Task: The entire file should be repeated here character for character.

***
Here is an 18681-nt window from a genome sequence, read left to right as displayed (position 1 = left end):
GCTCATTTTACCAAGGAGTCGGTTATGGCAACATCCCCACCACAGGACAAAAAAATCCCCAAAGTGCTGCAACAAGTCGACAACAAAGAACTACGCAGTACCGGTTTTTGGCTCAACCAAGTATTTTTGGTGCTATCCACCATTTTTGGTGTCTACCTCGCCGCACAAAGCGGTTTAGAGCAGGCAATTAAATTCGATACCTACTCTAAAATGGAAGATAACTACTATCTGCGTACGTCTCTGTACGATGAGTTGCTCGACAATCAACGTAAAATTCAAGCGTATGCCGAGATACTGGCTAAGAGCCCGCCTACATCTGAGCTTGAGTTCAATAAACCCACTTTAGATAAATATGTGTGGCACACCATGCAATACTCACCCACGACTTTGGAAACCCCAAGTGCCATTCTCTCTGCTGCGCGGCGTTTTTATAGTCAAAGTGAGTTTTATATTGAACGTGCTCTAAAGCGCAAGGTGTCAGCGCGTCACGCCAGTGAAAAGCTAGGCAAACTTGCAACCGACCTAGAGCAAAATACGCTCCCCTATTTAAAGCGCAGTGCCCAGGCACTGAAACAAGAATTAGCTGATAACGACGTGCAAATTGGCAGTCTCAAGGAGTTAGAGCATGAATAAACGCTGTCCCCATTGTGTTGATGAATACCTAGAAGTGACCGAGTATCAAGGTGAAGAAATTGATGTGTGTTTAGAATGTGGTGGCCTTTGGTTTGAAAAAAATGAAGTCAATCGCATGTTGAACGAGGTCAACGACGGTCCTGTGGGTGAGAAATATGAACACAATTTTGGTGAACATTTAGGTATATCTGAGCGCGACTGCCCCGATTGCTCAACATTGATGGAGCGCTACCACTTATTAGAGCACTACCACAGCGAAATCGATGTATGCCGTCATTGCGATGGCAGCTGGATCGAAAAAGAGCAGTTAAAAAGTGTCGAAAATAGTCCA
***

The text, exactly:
Here is an 18681-nt window from a genome sequence, read left to right as displayed (position 1 = left end):
GCTCATTTTACCAAGGAGTCGGTTATGGCAACATCCCCACCACAGGACAAAAAAATCCCCAAAGTGCTGCAACAAGTCGACAACAAAGAACTACGCAGTACCGGTTTTTGGCTCAACCAAGTATTTTTGGTGCTATCCACCATTTTTGGTGTCTACCTCGCCGCACAAAGCGGTTTAGAGCAGGCAATTAAATTCGATACCTACTCTAAAATGGAAGATAACTACTATCTGCGTACGTCTCTGTACGATGAGTTGCTCGACAATCAACGTAAAATTCAAGCGTATGCCGAGATACTGGCTAAGAGCCCGCCTACATCTGAGCTTGAGTTCAATAAACCCACTTTAGATAAATATGTGTGGCACACCATGCAATACTCACCCACGACTTTGGAAACCCCAAGTGCCATTCTCTCTGCTGCGCGGCGTTTTTATAGTCAAAGTGAGTTTTATATTGAACGTGCTCTAAAGCGCAAGGTGTCAGCGCGTCACGCCAGTGAAAAGCTAGGCAAACTTGCAACCGACCTAGAGCAAAATACGCTCCCCTATTTAAAGCGCAGTGCCCAGGCACTGAAACAAGAATTAGCTGATAACGACGTGCAAATTGGCAGTCTCAAGGAGTTAGAGCATGAATAAACGCTGTCCCCATTGTGTTGATGAATACCTAGAAGTGACCGAGTATCAAGGTGAAGAAATTGATGTGTGTTTAGAATGTGGTGGCCTTTGGTTTGAAAAAAATGAAGTCAATCGCATGTTGAACGAGGTCAACGACGGTCCTGTGGGTGAGAAATATGAACACAATTTTGGTGAACATTTAGGTATATCTGAGCGCGACTGCCCCGATTGCTCAACATTGATGGAGCGCTACCACTTATTAGAGCACTACCACAGCGAAATCGATGTATGCCGTCATTGCGATGGCAGCTGGATCGAAAAAGAGCAGTTAAAAAGTGTCGAAAATAGTCCA